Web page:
Behind door number 7 we have another 2016 programme announcement! We are delighted to share that Martin Newell and The Hosepipe Band will be joining us on Sunday 26th June to perform the musically-set narrative poems ‘Black Shuck’ and ‘The Song of the Waterlily’. Earlybird online tickets are on sale from 10am today so get in there quick to avoid disappointment. It’s going to be an event like nothing else we’ve ever had at the festival and we can’t wait!
We asked Martin to tell us more…
Back to Felixstowe, for a poetry performance — in the summer too. Vinegary old Mrs Simpson may not have thought much of it, but the town’s always been grand enough for me. Back in 1998, when I was researching ‘Black Shuck’, my long narrative poem about East Anglia’s legendary ghost dog, I met two people who claimed sightings. One was a lady who said she’d witnessed the creature at dawn near West Runton in Norfolk. The other was a gentleman who said he’d seen Shuck near the sea, one evening at Felixstowe. Both people were absolutely sincere, bright and sane human beings. I had no reason to doubt them. That’s the thing about ghosts. It’s the people who don’t believe in them who start banging the table indignantly whenever the subject is raised. Those who think they may have seen something other-worldly, are usually rather more open minded .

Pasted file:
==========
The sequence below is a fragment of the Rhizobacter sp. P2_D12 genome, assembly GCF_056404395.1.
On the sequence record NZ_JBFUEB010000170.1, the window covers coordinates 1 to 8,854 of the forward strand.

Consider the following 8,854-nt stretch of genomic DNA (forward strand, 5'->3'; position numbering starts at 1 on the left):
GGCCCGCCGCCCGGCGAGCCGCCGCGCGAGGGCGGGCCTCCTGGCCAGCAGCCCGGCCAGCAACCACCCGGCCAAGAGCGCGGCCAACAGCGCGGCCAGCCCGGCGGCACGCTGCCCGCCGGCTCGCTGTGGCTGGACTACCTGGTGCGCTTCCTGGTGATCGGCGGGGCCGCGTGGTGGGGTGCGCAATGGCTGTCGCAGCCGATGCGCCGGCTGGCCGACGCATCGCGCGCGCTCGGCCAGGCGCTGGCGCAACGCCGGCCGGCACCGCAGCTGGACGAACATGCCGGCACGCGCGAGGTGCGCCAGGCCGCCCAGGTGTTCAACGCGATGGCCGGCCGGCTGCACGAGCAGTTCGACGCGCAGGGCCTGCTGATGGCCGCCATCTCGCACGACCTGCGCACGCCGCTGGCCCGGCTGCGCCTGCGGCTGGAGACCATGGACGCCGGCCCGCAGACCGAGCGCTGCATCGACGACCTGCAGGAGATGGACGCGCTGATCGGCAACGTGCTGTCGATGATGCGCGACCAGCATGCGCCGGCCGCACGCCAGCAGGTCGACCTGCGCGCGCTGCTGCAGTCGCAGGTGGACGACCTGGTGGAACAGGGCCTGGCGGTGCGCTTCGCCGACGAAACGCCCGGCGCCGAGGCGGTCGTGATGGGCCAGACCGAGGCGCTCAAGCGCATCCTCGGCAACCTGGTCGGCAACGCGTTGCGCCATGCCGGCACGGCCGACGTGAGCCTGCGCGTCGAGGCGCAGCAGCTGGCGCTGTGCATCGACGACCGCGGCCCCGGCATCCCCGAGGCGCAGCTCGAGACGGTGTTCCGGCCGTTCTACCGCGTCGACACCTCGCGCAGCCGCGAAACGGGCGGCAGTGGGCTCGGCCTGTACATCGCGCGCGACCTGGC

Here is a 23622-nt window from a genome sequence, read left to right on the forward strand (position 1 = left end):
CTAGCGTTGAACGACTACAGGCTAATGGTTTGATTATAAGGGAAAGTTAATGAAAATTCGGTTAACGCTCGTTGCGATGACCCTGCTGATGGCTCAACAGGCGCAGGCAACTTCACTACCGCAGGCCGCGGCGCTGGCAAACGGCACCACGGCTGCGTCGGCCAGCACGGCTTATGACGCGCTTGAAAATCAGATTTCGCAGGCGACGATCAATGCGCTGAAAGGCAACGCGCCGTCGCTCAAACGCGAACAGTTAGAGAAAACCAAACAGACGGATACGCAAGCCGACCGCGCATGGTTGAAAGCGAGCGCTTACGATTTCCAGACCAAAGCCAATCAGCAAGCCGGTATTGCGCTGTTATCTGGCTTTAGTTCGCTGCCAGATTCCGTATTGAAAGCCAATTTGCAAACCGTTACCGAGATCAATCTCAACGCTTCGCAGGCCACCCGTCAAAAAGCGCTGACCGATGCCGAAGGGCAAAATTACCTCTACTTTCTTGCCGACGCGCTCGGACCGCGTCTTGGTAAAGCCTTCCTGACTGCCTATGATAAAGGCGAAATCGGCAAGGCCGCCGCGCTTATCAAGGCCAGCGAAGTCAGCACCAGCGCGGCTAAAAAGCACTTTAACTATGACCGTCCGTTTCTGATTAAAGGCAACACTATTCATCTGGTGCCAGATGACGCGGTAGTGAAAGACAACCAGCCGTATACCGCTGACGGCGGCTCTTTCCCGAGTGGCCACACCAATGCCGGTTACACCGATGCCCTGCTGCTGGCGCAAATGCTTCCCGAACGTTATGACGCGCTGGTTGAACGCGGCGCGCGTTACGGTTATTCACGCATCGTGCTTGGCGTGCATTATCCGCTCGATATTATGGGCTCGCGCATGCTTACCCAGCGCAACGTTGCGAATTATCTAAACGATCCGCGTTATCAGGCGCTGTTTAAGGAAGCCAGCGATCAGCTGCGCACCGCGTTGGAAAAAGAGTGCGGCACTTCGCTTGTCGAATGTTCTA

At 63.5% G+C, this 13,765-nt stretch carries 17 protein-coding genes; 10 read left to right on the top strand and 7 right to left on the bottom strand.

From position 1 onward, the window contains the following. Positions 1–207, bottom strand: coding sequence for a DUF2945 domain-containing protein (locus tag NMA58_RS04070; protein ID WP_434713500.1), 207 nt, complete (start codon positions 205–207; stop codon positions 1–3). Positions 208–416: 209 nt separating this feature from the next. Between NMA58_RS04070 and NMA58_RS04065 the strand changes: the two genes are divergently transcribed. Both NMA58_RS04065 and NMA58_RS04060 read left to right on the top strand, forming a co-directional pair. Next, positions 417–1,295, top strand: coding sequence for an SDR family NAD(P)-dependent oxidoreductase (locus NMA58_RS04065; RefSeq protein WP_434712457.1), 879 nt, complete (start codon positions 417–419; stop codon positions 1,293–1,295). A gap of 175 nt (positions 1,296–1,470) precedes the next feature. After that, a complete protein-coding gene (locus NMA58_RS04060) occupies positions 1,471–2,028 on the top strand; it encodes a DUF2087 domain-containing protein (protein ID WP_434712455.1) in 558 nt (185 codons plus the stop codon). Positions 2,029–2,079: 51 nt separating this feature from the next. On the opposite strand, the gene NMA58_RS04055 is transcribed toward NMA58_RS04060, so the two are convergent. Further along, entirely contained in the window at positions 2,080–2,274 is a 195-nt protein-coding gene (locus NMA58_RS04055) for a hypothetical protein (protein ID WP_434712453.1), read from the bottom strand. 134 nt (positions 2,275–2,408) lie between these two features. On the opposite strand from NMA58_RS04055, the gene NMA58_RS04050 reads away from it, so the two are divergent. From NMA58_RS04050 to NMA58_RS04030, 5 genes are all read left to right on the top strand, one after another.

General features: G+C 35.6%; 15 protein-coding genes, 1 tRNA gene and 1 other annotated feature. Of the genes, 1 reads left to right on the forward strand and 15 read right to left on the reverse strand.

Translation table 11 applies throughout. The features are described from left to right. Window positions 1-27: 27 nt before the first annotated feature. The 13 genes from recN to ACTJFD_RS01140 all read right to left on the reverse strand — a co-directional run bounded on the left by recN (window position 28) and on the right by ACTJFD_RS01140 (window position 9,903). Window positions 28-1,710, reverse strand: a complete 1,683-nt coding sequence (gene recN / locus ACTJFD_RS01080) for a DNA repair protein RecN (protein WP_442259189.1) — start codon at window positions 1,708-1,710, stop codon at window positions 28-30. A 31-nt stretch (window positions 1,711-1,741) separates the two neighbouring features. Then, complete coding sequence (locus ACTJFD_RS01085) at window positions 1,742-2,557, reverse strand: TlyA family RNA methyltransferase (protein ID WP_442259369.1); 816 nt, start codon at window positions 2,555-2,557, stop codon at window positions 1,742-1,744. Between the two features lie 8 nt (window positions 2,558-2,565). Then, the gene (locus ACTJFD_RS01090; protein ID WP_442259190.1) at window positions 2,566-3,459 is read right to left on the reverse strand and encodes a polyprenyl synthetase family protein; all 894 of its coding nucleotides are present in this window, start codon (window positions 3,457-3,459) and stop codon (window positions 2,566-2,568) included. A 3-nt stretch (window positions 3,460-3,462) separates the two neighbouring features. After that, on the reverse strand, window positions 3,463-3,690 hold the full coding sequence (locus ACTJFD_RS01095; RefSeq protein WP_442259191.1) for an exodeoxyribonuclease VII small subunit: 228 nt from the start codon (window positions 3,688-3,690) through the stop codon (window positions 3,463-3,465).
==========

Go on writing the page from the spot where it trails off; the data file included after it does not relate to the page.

Whatever you think, though, ‘Black Shuck’ is a good yarn and an East Anglia one at that. So is ‘The Song of The Waterlily’ which is all about the building and proving of an old deep-sea Essex Fishing smack. The book’s been very popular with nautical types, of whom there are many along this jigsaw coast of ours.
Now it happened that The Hosepipe Band, a group of Essex-Suffolk musicians playing a variety of exotic instruments, suggested that we set both ‘Black Shuck’ and ‘The Song of the Waterlily’ to music. The combination went well and an initial ‘two or three peformances’ stuttered into a sort of rolling tour. In short, we’re coming to Felixstowe: complete with hurdy-gurdy, hammer-hit dulcimer, border-pipes, double-bass and more. Eclectic English folk music and the ruined splendour that was Martin Newell reading the pieces. Dare you miss it?
We dare not Martin! And if you don’t want to miss out, make sure you purchase your early-bird online tickets today!